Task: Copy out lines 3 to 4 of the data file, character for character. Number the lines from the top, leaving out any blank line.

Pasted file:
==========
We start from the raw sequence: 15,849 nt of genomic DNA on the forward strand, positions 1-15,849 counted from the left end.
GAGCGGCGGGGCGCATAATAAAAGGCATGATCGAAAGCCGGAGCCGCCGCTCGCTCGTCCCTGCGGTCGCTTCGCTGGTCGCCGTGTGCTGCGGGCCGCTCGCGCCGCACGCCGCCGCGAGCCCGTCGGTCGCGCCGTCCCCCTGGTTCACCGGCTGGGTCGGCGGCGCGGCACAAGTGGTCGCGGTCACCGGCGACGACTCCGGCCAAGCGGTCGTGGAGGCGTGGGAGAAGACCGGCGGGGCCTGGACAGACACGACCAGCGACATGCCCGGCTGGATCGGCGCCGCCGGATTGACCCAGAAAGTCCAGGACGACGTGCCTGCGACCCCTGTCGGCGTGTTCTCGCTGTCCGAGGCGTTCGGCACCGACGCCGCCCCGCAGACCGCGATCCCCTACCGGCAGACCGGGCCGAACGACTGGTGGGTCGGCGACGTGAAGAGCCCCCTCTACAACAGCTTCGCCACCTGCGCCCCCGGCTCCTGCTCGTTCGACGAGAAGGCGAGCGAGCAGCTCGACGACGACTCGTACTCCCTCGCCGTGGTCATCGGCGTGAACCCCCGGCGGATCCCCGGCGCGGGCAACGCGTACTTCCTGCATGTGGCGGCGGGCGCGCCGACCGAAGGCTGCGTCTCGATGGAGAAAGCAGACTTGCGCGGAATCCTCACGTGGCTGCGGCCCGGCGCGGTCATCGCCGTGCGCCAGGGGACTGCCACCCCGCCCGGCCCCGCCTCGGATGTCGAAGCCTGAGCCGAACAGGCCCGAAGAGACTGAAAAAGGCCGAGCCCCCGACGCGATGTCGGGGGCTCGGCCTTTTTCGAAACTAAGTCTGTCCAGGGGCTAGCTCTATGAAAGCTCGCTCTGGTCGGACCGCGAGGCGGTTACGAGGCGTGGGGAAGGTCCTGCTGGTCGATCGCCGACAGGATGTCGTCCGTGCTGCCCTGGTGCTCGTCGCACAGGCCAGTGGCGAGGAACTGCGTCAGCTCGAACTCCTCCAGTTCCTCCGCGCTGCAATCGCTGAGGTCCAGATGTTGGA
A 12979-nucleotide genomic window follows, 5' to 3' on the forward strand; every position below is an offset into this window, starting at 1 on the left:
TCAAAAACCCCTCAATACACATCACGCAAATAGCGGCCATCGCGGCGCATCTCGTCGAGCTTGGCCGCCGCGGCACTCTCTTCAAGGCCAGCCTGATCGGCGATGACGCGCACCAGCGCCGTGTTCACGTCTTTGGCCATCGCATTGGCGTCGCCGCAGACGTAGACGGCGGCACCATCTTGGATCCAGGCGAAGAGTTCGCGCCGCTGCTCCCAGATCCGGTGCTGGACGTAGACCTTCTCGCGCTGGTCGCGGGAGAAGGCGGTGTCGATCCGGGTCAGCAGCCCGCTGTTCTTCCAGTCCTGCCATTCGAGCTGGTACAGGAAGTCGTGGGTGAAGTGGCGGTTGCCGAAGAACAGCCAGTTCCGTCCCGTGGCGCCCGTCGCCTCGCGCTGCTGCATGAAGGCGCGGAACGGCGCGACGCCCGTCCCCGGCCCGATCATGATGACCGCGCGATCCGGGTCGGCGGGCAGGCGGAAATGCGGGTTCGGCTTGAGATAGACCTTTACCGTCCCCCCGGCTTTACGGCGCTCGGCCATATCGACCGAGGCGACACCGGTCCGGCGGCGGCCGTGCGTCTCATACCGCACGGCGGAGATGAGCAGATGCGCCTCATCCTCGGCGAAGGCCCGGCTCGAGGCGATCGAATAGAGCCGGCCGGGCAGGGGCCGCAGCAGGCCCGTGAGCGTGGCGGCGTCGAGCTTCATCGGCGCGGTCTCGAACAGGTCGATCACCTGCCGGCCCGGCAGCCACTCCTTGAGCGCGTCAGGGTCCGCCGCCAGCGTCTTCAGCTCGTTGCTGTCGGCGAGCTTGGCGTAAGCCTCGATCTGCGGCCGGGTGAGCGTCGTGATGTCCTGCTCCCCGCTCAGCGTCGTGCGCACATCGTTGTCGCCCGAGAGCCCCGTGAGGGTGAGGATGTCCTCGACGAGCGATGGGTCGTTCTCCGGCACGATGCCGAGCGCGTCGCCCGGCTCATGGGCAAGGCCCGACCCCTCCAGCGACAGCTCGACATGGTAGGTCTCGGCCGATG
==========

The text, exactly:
A 12979-nucleotide genomic window follows, 5' to 3' on the forward strand; every position below is an offset into this window, starting at 1 on the left:
TCAAAAACCCCTCAATACACATCACGCAAATAGCGGCCATCGCGGCGCATCTCGTCGAGCTTGGCCGCCGCGGCACTCTCTTCAAGGCCAGCCTGATCGGCGATGACGCGCACCAGCGCCGTGTTCACGTCTTTGGCCATCGCATTGGCGTCGCCGCAGACGTAGACGGCGGCACCATCTTGGATCCAGGCGAAGAGTTCGCGCCGCTGCTCCCAGATCCGGTGCTGGACGTAGACCTTCTCGCGCTGGTCGCGGGAGAAGGCGGTGTCGATCCGGGTCAGCAGCCCGCTGTTCTTCCAGTCCTGCCATTCGAGCTGGTACAGGAAGTCGTGGGTGAAGTGGCGGTTGCCGAAGAACAGCCAGTTCCGTCCCGTGGCGCCCGTCGCCTCGCGCTGCTGCATGAAGGCGCGGAACGGCGCGACGCCCGTCCCCGGCCCGATCATGATGACCGCGCGATCCGGGTCGGCGGGCAGGCGGAAATGCGGGTTCGGCTTGAGATAGACCTTTACCGTCCCCCCGGCTTTACGGCGCTCGGCCATATCGACCGAGGCGACACCGGTCCGGCGGCGGCCGTGCGTCTCATACCGCACGGCGGAGATGAGCAGATGCGCCTCATCCTCGGCGAAGGCCCGGCTCGAGGCGATCGAATAGAGCCGGCCGGGCAGGGGCCGCAGCAGGCCCGTGAGCGTGGCGGCGTCGAGCTTCATCGGCGCGGTCTCGAACAGGTCGATCACCTGCCGGCCCGGCAGCCACTCCTTGAGCGCGTCAGGGTCCGCCGCCAGCGTCTTCAGCTCGTTGCTGTCGGCGAGCTTGGCGTAAGCCTCGATCTGCGGCCGGGTGAGCGTCGTGATGTCCTGCTCCCCGCTCAGCGTCGTGCGCACATCGTTGTCGCCCGAGAGCCCCGTGAGGGTGAGGATGTCCTCGACGAGCGATGGGTCGTTCTCCGGCACGATGCCGAGCGCGTCGCCCGGCTCATGGGCAAGGCCCGACCCCTCCAGCGACAGCTCGACATGGTAGGTCTCGGCCGATG